Our Experience with Foster Care/Adoption Training

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Scott and I spent the last two weekends getting our foster care training certificate through a private agency called Five Acres. The Five Acres mission is to provide safety, well-being and permanency to children and families in crisis. We were inspired in part by the journey of our friends Shawna Kenney and Rich Dollinger (Shawna wrote about it here), and also by the fact that we want to grow our family and are not sure the route we want to go yet. We’ve often talked about fostering a teenager at some point in the future, so we figure why not start learning all we can about it now.

So we’re out there gathering information, soaking it all in, waiting to have that feeling of rightness I had when I first looked at photo album of Ethiopia, immediately turned to Scott and said, “That’s where our kid is.”

During the intense four days of training, we grew to feel close to the other eight expectant faces we faced across that long white table, eating our lunches out of paper bags while gamely participating in role plays and discussions. I was moved by everyone’s willingness to be vulnerable. Vulnerability is such a rare and brave thing. We shared our questions, our doubts, our losses, our hopes for our families.

We learned the nuts and bolts of the foster care system, as well as talking in depth about loss, abuse, attachment, trauma and family. Together, we made lists on chalkboards:

What are things people need to feel safe?

What is an expected loss vs. an unexpected loss?

What are some reasons children are removed from their homes?

We watched a few documentaries that were uniformly well-made and heart-wrenching. I highly recommend them to anyone. They included Aging Out, From Place to Place and, one of my favorite movies about adoption, Closure (see it if you haven’t!).

After posting about the training on social media, I’ve had a deluge of emails and messages, all saying the same thing: I want to talk to you more about foster care. Clearly the daunting amount of children in the social services system (20,000 in LA county alone, 500,000 nationwide) is on the minds of a lot of people. And I’m so glad, because, wow, do these kids ever need help and love.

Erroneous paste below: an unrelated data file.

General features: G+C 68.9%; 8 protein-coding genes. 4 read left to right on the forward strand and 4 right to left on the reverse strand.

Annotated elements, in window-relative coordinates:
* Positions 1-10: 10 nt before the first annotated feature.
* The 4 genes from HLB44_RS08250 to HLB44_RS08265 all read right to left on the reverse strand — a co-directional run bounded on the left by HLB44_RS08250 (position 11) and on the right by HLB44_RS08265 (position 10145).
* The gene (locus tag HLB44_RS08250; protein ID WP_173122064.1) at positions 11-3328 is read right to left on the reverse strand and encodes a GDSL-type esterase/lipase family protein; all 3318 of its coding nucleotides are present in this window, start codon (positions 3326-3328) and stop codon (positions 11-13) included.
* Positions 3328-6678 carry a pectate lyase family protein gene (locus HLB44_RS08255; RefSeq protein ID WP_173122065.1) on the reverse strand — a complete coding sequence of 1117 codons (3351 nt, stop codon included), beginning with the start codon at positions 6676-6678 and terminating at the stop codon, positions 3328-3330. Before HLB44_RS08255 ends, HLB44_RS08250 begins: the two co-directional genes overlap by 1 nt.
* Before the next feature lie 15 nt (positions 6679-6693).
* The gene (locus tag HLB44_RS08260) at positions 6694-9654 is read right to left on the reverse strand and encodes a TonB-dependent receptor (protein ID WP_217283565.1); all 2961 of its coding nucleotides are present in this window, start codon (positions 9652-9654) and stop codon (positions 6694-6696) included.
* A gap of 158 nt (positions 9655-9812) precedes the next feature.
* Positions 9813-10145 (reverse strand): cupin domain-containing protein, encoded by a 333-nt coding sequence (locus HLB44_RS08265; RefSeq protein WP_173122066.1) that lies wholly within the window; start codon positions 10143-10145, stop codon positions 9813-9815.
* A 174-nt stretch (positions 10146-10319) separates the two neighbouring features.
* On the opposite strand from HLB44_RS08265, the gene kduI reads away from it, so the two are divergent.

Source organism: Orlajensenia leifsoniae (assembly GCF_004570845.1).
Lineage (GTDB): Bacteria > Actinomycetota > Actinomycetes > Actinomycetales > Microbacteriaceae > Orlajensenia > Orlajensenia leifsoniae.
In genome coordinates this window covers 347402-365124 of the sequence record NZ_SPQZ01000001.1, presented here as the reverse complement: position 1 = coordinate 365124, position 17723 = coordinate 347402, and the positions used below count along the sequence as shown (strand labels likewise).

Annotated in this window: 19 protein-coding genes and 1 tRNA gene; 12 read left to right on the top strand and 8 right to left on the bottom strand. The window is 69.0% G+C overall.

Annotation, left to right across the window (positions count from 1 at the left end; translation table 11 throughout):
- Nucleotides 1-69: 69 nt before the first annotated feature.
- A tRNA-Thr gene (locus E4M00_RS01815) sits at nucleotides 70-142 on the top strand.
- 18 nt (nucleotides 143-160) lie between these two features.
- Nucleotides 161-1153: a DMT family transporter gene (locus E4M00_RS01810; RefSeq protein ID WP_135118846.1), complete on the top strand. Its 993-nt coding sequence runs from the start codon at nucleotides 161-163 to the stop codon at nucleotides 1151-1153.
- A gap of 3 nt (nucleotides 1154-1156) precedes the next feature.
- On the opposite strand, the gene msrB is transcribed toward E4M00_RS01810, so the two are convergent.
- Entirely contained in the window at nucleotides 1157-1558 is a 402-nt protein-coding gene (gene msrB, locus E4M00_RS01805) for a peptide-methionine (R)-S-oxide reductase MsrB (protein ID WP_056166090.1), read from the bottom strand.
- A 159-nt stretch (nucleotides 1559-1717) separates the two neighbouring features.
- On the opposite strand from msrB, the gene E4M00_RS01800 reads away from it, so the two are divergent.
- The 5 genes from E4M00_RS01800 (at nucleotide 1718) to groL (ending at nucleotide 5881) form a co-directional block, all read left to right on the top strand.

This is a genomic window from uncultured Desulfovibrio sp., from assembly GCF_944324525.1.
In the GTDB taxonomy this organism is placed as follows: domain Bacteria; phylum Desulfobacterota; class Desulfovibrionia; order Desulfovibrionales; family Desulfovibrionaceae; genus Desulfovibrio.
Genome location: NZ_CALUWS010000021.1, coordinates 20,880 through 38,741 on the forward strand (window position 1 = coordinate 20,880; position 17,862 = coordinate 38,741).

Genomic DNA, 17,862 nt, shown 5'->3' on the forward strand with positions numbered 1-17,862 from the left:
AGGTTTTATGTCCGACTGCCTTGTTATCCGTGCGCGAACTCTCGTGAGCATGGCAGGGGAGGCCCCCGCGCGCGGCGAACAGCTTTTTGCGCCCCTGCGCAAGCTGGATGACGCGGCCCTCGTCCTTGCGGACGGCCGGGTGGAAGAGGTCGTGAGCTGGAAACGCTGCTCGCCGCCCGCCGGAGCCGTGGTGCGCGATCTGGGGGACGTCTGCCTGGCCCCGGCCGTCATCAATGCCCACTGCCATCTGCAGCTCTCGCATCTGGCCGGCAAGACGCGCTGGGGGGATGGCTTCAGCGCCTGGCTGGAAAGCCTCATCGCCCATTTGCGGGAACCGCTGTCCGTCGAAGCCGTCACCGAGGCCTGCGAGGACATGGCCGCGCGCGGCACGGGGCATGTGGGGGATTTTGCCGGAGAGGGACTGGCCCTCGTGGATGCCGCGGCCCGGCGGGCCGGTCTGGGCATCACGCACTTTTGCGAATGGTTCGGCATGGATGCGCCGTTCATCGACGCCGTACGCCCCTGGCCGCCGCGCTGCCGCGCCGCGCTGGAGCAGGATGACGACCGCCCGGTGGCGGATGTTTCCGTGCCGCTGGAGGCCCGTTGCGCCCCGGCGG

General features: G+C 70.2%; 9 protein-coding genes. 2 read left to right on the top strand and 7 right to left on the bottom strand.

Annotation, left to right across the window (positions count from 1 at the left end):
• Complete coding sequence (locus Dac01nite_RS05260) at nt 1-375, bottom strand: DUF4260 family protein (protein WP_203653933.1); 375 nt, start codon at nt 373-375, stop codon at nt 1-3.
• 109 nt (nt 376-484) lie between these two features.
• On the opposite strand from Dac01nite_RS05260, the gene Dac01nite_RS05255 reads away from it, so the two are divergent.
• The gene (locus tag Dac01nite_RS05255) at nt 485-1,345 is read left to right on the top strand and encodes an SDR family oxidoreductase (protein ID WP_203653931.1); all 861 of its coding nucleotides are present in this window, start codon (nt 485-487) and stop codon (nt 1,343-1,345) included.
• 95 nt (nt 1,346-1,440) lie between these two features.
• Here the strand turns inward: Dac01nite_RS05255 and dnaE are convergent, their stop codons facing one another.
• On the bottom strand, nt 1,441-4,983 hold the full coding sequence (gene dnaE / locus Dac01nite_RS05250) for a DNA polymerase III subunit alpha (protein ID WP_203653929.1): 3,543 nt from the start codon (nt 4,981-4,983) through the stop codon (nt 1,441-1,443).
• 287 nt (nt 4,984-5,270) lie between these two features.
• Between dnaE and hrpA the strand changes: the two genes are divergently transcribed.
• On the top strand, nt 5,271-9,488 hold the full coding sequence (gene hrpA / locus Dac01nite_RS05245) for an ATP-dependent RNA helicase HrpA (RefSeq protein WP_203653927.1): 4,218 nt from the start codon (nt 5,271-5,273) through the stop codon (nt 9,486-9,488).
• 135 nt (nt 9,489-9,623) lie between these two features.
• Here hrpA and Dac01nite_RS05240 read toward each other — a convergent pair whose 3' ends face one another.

Hearing some of these children’s stories reduced me to a trembling, mascara-streaked mess. But they also left me feeling inspired to participate in some capacity, as well as empowered with the tools to do so. I’m not sure if we’re going to try to adopt through LA County, but the options aren’t just foster or do nothing. There are so many ways we can all help. Here’s a really great post about it from Kristen Howerton at Rage Against the Minivan: What you Can Do. You can also just call Five Acres and ask.

By the end of each training day, I was so drained that I pretty much came home and crawled into bed with Tariku, using afternoon movies as a bribe for snuggles.

As I’m reflecting on the experience, I keep thinking about a discussion our group had near the end of the training.

“When things get hard, asked the woman leading the workshop, “What will you have in your back pocket that will keep you committed?”

I answered that, when facing situations that might inspire fear or judgment, I try to build a bridge to my own life. Watching the movies of those teenagers, I was reminded of my own angry and confused adolescence. I was reminded of my brother- an epic seeker/wanderer- and so many of my friends who have struggled at various times. I was reminded of a time not so long ago when Scott and I held our heads in our hands every night, completely overwhelmed and despairing in the face of Tariku’s trauma-related behaviors. I would never for a minute think that any of us was undeserving of love, or help, or a home.

I believe this even now, when T is standing at the foot of the bed insisting that I listen to him belch to the tune of Gangnam Style (true story).